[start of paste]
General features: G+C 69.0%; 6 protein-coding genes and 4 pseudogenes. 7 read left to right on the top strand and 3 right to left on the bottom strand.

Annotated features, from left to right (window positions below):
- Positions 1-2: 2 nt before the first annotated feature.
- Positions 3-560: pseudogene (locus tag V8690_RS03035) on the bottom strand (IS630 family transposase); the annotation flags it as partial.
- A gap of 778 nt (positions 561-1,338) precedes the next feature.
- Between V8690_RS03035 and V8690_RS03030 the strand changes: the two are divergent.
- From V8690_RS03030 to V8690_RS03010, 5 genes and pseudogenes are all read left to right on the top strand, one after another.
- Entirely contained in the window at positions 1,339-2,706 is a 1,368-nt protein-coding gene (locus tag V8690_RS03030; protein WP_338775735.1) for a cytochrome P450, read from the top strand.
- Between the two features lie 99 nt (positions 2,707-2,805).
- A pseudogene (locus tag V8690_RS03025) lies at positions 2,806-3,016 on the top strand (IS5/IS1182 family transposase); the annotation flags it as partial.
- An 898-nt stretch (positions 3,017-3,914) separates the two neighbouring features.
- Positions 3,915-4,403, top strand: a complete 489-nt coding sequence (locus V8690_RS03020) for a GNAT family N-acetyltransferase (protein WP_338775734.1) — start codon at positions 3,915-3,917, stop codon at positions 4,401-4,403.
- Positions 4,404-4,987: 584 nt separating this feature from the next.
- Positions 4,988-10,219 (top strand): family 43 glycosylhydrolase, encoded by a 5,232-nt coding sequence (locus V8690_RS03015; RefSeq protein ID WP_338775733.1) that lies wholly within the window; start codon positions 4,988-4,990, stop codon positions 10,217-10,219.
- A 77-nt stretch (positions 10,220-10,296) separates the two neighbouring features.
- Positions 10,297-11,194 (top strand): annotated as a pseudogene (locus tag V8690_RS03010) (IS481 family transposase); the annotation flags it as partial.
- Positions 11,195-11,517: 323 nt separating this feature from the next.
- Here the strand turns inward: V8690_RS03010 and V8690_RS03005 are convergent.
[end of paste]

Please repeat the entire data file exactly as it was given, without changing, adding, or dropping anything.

General features: G+C 69.0%; 6 protein-coding genes and 4 pseudogenes. 7 read left to right on the top strand and 3 right to left on the bottom strand.

Annotated features, from left to right (window positions below):
- Positions 1-2: 2 nt before the first annotated feature.
- Positions 3-560: pseudogene (locus tag V8690_RS03035) on the bottom strand (IS630 family transposase); the annotation flags it as partial.
- A gap of 778 nt (positions 561-1,338) precedes the next feature.
- Between V8690_RS03035 and V8690_RS03030 the strand changes: the two are divergent.
- From V8690_RS03030 to V8690_RS03010, 5 genes and pseudogenes are all read left to right on the top strand, one after another.
- Entirely contained in the window at positions 1,339-2,706 is a 1,368-nt protein-coding gene (locus tag V8690_RS03030; protein WP_338775735.1) for a cytochrome P450, read from the top strand.
- Between the two features lie 99 nt (positions 2,707-2,805).
- A pseudogene (locus tag V8690_RS03025) lies at positions 2,806-3,016 on the top strand (IS5/IS1182 family transposase); the annotation flags it as partial.
- An 898-nt stretch (positions 3,017-3,914) separates the two neighbouring features.
- Positions 3,915-4,403, top strand: a complete 489-nt coding sequence (locus V8690_RS03020) for a GNAT family N-acetyltransferase (protein WP_338775734.1) — start codon at positions 3,915-3,917, stop codon at positions 4,401-4,403.
- Positions 4,404-4,987: 584 nt separating this feature from the next.
- Positions 4,988-10,219 (top strand): family 43 glycosylhydrolase, encoded by a 5,232-nt coding sequence (locus V8690_RS03015; RefSeq protein ID WP_338775733.1) that lies wholly within the window; start codon positions 4,988-4,990, stop codon positions 10,217-10,219.
- A 77-nt stretch (positions 10,220-10,296) separates the two neighbouring features.
- Positions 10,297-11,194 (top strand): annotated as a pseudogene (locus tag V8690_RS03010) (IS481 family transposase); the annotation flags it as partial.
- Positions 11,195-11,517: 323 nt separating this feature from the next.
- Here the strand turns inward: V8690_RS03010 and V8690_RS03005 are convergent.